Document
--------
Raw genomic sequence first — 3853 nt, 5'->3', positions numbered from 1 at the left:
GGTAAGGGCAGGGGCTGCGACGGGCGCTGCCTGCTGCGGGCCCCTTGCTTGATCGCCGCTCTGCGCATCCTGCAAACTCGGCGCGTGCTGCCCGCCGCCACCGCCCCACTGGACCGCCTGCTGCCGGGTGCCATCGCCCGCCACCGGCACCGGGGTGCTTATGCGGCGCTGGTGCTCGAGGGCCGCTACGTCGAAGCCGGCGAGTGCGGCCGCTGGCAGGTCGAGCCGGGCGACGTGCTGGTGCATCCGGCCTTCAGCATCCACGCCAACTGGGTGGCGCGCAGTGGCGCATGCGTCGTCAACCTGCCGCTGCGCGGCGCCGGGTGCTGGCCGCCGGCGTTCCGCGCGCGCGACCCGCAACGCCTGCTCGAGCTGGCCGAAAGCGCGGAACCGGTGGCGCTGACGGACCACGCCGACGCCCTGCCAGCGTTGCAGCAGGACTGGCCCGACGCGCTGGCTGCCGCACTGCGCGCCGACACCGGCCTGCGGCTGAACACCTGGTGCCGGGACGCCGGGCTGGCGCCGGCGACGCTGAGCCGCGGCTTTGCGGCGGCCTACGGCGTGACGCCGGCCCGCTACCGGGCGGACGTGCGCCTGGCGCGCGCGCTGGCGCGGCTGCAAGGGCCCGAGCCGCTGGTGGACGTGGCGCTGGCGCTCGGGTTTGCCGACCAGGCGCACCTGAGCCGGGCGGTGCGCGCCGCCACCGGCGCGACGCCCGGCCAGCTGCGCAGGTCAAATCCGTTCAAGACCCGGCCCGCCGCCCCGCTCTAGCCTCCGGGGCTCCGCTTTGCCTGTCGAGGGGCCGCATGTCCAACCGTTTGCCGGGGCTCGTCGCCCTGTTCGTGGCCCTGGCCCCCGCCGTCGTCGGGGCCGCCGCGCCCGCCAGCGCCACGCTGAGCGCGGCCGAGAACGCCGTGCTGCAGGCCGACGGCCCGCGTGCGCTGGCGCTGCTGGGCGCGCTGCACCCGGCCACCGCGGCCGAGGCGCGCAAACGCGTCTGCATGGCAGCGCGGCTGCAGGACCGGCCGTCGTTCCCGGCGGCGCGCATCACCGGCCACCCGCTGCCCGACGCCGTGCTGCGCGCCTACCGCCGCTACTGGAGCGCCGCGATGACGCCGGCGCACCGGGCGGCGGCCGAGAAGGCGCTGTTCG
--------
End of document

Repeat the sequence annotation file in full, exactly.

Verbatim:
Raw genomic sequence first — 3853 nt, 5'->3', positions numbered from 1 at the left:
GGTAAGGGCAGGGGCTGCGACGGGCGCTGCCTGCTGCGGGCCCCTTGCTTGATCGCCGCTCTGCGCATCCTGCAAACTCGGCGCGTGCTGCCCGCCGCCACCGCCCCACTGGACCGCCTGCTGCCGGGTGCCATCGCCCGCCACCGGCACCGGGGTGCTTATGCGGCGCTGGTGCTCGAGGGCCGCTACGTCGAAGCCGGCGAGTGCGGCCGCTGGCAGGTCGAGCCGGGCGACGTGCTGGTGCATCCGGCCTTCAGCATCCACGCCAACTGGGTGGCGCGCAGTGGCGCATGCGTCGTCAACCTGCCGCTGCGCGGCGCCGGGTGCTGGCCGCCGGCGTTCCGCGCGCGCGACCCGCAACGCCTGCTCGAGCTGGCCGAAAGCGCGGAACCGGTGGCGCTGACGGACCACGCCGACGCCCTGCCAGCGTTGCAGCAGGACTGGCCCGACGCGCTGGCTGCCGCACTGCGCGCCGACACCGGCCTGCGGCTGAACACCTGGTGCCGGGACGCCGGGCTGGCGCCGGCGACGCTGAGCCGCGGCTTTGCGGCGGCCTACGGCGTGACGCCGGCCCGCTACCGGGCGGACGTGCGCCTGGCGCGCGCGCTGGCGCGGCTGCAAGGGCCCGAGCCGCTGGTGGACGTGGCGCTGGCGCTCGGGTTTGCCGACCAGGCGCACCTGAGCCGGGCGGTGCGCGCCGCCACCGGCGCGACGCCCGGCCAGCTGCGCAGGTCAAATCCGTTCAAGACCCGGCCCGCCGCCCCGCTCTAGCCTCCGGGGCTCCGCTTTGCCTGTCGAGGGGCCGCATGTCCAACCGTTTGCCGGGGCTCGTCGCCCTGTTCGTGGCCCTGGCCCCCGCCGTCGTCGGGGCCGCCGCGCCCGCCAGCGCCACGCTGAGCGCGGCCGAGAACGCCGTGCTGCAGGCCGACGGCCCGCGTGCGCTGGCGCTGCTGGGCGCGCTGCACCCGGCCACCGCGGCCGAGGCGCGCAAACGCGTCTGCATGGCAGCGCGGCTGCAGGACCGGCCGTCGTTCCCGGCGGCGCGCATCACCGGCCACCCGCTGCCCGACGCCGTGCTGCGCGCCTACCGCCGCTACTGGAGCGCCGCGATGACGCCGGCGCACCGGGCGGCGGCCGAGAAGGCGCTGTTCG